Malaysia To Import Agriculture Products From Zimbabwe

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The national trade development and promotion agency, ZimTrade has said Malaysia is eager to import agricultural products from Zimbabwe.

This was made known at the International Halal Showcase (MIHAS) 2023 held in Kuala Lumpur yesterday.

Local firms made their inaugural exhibition at the flagship exhibition themed “Paving the Way of Halal” and graced by 470 buyers and 40 countries including from the Middle East, Europe, Central Asia, South Asia, Southeast Asia, Oceania, the Americas, and Africa region.

MIHAS comprises pre-arranged one-to-one business meetings, both physical and virtual, which connect international buyers with Malaysian suppliers of Halal products and services.

MIHAS is one of the leading global halal trade exhibitions serving as a platform for industry players, businesses, and consumers to explore emerging trends, foster international trade, and exchange knowledge.

Halal is a dietary standard set within Islam, and Muslims are expected to conform to the dietary rules set in this standard.

Globally, Halal market is estimated at US$3 trillion, while in Malaysia, it was valued at US$68,4 billion in 2018 and is projected to increase to US$113,2 billion by 2030.

This presents a huge opportunity for Zimbabwe which seeks to diversify its exports.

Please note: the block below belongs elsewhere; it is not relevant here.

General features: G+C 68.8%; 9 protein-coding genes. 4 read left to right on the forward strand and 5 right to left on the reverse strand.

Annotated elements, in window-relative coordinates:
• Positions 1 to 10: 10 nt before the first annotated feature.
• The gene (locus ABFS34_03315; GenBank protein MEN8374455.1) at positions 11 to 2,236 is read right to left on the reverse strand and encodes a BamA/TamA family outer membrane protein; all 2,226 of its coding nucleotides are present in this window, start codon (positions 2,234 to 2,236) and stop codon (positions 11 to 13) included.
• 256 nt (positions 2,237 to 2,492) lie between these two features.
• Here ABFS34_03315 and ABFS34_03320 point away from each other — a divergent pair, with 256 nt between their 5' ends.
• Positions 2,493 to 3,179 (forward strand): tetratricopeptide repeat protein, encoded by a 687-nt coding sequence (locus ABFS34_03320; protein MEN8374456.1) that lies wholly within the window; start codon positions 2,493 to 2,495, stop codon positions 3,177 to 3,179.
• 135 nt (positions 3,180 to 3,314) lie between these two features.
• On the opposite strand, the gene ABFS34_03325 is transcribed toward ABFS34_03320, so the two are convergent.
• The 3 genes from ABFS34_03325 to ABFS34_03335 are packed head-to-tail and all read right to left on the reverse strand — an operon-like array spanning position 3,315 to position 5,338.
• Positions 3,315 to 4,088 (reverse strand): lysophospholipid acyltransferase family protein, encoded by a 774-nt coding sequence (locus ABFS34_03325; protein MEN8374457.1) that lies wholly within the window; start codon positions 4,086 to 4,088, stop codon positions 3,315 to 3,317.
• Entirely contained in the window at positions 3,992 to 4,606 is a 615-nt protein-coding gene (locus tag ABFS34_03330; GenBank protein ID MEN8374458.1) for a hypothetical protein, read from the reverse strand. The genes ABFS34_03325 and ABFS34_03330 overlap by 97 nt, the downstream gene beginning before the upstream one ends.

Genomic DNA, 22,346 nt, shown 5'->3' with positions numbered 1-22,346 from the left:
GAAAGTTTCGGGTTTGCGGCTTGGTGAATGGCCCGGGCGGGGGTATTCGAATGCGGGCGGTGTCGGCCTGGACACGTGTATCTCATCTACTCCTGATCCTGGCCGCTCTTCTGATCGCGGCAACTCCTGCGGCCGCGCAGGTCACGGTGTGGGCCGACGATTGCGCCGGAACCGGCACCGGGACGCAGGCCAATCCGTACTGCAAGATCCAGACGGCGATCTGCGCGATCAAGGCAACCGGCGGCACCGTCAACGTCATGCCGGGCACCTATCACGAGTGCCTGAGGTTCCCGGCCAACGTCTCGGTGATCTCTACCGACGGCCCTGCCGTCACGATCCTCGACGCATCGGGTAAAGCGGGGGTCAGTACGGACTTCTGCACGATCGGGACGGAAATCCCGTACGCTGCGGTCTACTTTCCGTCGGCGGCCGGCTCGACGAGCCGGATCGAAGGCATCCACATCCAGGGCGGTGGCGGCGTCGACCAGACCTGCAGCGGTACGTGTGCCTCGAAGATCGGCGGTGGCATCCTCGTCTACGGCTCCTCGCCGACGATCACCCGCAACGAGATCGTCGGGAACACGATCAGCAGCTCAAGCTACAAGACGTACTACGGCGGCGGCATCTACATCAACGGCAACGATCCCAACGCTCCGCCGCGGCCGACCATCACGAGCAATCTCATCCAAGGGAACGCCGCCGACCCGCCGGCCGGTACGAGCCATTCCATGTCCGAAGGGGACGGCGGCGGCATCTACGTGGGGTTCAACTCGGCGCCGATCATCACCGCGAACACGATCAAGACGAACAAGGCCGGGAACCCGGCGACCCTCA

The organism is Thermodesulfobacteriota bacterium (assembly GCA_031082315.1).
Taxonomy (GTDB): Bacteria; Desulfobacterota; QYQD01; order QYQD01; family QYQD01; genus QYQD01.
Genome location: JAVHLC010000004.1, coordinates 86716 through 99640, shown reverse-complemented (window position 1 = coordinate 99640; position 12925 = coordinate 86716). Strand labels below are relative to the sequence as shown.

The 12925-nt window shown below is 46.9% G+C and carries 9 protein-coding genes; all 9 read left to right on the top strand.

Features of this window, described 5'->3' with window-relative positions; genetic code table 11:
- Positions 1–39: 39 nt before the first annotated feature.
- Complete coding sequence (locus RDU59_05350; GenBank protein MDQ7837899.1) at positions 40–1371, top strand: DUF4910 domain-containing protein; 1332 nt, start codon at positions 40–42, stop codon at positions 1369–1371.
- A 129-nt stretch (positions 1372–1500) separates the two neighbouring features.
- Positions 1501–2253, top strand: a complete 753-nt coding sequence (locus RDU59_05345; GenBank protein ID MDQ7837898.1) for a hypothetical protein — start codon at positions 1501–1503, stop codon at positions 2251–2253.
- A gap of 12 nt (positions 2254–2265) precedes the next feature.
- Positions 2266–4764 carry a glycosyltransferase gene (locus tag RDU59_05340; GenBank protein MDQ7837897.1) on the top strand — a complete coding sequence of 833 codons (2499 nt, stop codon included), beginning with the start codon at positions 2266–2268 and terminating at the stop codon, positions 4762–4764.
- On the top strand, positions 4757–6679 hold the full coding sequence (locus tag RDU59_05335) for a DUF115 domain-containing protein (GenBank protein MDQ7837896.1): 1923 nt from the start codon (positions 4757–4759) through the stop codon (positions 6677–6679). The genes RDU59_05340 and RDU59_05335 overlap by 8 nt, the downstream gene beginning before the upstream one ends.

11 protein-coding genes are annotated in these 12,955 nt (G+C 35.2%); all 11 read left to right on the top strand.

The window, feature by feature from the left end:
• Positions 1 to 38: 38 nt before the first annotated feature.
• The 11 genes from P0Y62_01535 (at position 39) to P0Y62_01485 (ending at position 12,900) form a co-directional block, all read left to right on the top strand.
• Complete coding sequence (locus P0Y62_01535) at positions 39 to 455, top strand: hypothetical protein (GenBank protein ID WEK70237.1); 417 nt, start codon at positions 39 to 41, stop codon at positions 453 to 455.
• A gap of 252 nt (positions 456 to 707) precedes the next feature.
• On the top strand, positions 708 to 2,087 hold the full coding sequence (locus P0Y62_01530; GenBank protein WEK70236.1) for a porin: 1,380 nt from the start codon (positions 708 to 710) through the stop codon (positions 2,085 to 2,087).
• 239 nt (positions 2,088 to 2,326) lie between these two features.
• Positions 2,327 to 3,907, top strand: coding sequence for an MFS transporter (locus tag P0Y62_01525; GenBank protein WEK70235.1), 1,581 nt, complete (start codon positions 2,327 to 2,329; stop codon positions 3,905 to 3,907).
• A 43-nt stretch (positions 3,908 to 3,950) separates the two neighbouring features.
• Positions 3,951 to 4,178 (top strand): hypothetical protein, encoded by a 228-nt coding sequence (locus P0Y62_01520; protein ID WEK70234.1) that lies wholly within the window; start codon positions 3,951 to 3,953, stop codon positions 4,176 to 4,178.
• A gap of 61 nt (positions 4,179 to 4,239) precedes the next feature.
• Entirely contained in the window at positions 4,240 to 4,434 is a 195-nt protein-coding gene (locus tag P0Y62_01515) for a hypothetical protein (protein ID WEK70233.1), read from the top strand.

ZimTrade Southern region manager Mrs Jacqueline Nyathi said the Zimbabwe pavilion was a hive of activity as scores of buyers visited to inquire what the country could offer in terms of fresh produce and other organic products.

“The purpose of participating in the event was for us to get an understanding and appreciation of the Halal market not just in Malaysia but also in the region as a whole. In terms of traffic to the stand, we saw a number of companies and individuals coming through to experience what Zimbabwe has to offer in terms of fresh produce such as peas, chilies, honey products, moringa products and other well-known brands such as Mazoe and Tanganda tea,” said Mrs Nyathi.

“It was heartening to hear visitors encouraging us to trade with Malaysia and ensure that we do all the necessary paperwork in terms of getting the Halal certifications to be able to lend our products in their markets. The market is huge particularly for herbal and honey products and for anything organic because you find out that Malaysia imports at least 90 percent of what it is consuming.

“They explained that because of the inflation and challenges being faced in the European market, they are finding themselves having to identify other source markets which is an opportunity for us as Zimbabwe.”

Mrs Nyathi said the Zimbabwean embassy in Malaysia played a key role in facilitating meetings between ZimTrade and other key stakeholders in the market, including the Halal Development Cooperation which gave them insights on how to secure Halal certifications to be able to be accepted in the market. We also had a meeting with the National Chamber of Commerce which was keen to explore trade opportunities as well as trade investments in Zimbabwe